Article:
Take the 2-minute tour ×
Stack Overflow is a question and answer site for professional and enthusiast programmers. It's 100% free, no registration required.

I have a ISO date string as below

 var startTimeISOString = "2013-03-10T02:00:00Z";

when I convert it to date object in javascript using below code, it returns

var startTimeDate = new Date(startTimeISOString);

o/p is

Date {Sun Mar 10 2013 07:30:00 GMT+0530 (India Standard Time)}

It sure converts the ISOString to date but it converts to local time, since new Date() is client dependent. How to just convert iso date time string to date and time but not to local date time..?

Thanks

share|improve this question
    
Your ISO time ends with 'Z' which means UTC (GMT). If the time is in fact local to start with you should replace the 'Z' with '+0530'. But if you want to round trip your times you should keep the string version in UTC. –  Randall Bohn Apr 11 at 15:58

3 Answers 3

up vote 15 down vote accepted

I have done like this and am now getting the exact time which is inside the ISO date string instead of the local time

 var startTimeISOString = "2013-03-10T02:00:00Z";

 var startTime = new Date(startTimeISOString );
 startTime =   new Date( startTime.getTime() + ( startTime.getTimezoneOffset() * 60000 ) );

This will give the same date time inside iso date string , the output here is

o/p

Date {Sun Mar 10 2013 02:00:00 GMT+0530 (India Standard Time)}
share|improve this answer

This happens because date is printed using toString method which by default returns the date and time in local timezone. The method toUTCString will give you the string you need.

Date actually keeps the date as unix time in milliseconds and provides methods to manipulate it.

share|improve this answer
    
can I have it as date object not a string? right now it returns a string, but I need it to be a date object since I am doing date comparisons with other date –  CrazyNooB Mar 20 '13 at 7:14
    
As the date object stores unix time you can use the UTC methods wherever needed. See the UTC methods in Date : developer.mozilla.org/en-US/docs/JavaScript/Reference/… –  tracevipin Mar 20 '13 at 7:16
    
getUTCDate, getUTCMonth etc. –  tracevipin Mar 20 '13 at 7:17
    
i get that, but can there be no direct conversion of iso date string to its correct date instead of local time in javascript..? –  CrazyNooB Mar 20 '13 at 7:20
    
when we give a an iso date string, a Date object is created with its equivalent unix time. So the Date object is independent of timezone. Then methods like getDate, getMonth , toString etc. returns values of local time and methods like getUTCDate, getUTCMonth, toUTCString returns UTC values. You cannot specify timezone. If you need that kind of functionality either you have build it on Date or use a library like momentjs.com or github.com/mde/timezone-js –  tracevipin Mar 20 '13 at 8:09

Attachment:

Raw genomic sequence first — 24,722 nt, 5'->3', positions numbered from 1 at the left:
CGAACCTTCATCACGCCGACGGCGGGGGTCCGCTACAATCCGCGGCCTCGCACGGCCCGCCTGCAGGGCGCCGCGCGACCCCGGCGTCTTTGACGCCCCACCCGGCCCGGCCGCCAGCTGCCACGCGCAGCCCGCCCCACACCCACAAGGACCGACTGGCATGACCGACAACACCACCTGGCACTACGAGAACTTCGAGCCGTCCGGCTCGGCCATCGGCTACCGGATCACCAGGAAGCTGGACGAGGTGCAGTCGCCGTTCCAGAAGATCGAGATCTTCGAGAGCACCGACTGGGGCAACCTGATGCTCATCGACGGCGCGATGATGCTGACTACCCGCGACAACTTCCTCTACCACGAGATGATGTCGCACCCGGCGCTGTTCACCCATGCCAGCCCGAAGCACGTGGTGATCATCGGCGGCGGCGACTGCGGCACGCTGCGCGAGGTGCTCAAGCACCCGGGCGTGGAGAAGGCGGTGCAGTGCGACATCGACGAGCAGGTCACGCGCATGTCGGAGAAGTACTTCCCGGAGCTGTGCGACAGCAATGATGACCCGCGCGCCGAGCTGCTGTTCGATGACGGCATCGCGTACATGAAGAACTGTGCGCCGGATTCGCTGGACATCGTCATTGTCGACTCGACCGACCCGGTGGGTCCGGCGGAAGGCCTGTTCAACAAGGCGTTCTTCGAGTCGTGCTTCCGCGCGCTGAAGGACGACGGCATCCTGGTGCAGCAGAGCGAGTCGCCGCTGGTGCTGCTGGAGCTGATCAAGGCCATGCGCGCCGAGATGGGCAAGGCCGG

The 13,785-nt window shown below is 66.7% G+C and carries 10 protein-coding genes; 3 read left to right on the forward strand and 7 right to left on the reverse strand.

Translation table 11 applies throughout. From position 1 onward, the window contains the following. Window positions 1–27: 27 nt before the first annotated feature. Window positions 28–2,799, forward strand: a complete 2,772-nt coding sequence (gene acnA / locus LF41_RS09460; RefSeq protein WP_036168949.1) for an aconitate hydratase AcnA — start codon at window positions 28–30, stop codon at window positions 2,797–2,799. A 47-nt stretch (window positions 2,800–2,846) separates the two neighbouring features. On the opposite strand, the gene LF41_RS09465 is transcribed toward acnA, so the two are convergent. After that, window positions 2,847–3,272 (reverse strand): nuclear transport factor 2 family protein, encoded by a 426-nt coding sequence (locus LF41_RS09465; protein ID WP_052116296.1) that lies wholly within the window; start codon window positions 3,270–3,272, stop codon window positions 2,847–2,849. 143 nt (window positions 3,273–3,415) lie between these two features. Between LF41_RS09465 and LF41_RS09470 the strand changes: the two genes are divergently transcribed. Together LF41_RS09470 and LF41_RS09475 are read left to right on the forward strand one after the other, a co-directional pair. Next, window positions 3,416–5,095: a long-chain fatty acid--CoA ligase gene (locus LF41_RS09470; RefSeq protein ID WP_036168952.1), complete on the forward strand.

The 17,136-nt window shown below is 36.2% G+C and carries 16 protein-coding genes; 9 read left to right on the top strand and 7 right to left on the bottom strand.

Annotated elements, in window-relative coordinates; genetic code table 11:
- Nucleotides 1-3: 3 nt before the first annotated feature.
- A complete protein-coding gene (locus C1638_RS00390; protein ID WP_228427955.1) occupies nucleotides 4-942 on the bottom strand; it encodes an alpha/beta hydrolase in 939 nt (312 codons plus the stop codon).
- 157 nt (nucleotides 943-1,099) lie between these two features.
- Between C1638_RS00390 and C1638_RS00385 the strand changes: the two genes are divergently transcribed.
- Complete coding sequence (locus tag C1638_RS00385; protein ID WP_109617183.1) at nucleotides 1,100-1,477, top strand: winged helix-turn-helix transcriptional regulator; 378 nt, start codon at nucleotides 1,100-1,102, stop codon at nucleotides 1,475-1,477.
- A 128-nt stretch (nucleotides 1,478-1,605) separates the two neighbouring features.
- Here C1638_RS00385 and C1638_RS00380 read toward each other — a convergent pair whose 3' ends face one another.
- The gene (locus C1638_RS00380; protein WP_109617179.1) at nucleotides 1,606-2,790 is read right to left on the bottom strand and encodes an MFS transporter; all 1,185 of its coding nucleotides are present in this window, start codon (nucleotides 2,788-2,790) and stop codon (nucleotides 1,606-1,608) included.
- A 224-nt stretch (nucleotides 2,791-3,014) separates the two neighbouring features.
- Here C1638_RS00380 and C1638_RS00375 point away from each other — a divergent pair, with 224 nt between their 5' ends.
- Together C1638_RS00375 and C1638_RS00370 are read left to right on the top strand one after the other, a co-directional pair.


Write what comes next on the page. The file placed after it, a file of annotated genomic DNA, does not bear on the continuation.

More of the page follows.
To sum up the conversation from tracevipin's post:

All Date objects are based on a time value that is milliseconds since 1970-01-01T00:00:00Z so they are UTC at their core. This is different to UNIX, which uses a value that is represents seconds since the same epoch.

The Date.prototype.toString method returns an implementation dependent string that represents the time based on the system settings and timezone offset of the client (aka local time).

If a UTC ISO8601 time string is required, the Date.prototype.toISOString method can be used. It's quite easy to write a "shim" for this methods if required.

Lastly, do not trust Date.parse to parse a string. Support for an ISO8601 format UTC string is specified in ES5, however it's not consistently implemented across browsers in use. It is much better to parse the string manually (it's not hard, there are examples on SO of how to do it) if wide browser support is required (e.g. typical web application).

Simple ISO8601 UTC time stamp parser:

function dateObjectFromUTC(s) {
  s = s.split(/\D/);
  return new Date(Date.UTC(+s[0], --s[1], +s[2], +s[3], +s[4], +s[5], 0));
}

and here's a shim for toISOString:

if (typeof Date.prototype.toISOString != 'function') {

  Date.prototype.toISOString = (function() {

    function z(n){return (n<10? '0' : '') + n;}
    function p(n){
      n = n < 10? z(n) : n;
      return n < 100? z(n) : n;
    }

    return function() {
      return this.getUTCFullYear() + '-' +
             z(this.getUTCMonth() + 1) + '-' +
             z(this.getUTCDate()) + 'T' +
             z(this.getUTCHours()) + ':' +
             z(this.getUTCMinutes()) + ':' +
             z(this.getUTCSeconds()) + '.' +
             p(this.getUTCMilliseconds()) + 'Z';
    } 
  }());
}
share|improve this answer
    
You should change your regex to /[\-\.\+: TZ]/g –  Onur Yıldırım Feb 23 at 22:57
    
@OnurYıldırım—you're right, it doesn't correctly split the string, the simplest RegExp to use is /\D/. It's not intended as a general ISO 8601 string parser, that is a very much bigger job. –  RobG Feb 23 at 23:44

Your Answer

 
discard

By posting your answer, you agree to the privacy policy and terms of service.

Not the answer you're looking for? Browse other questions tagged or ask your own question.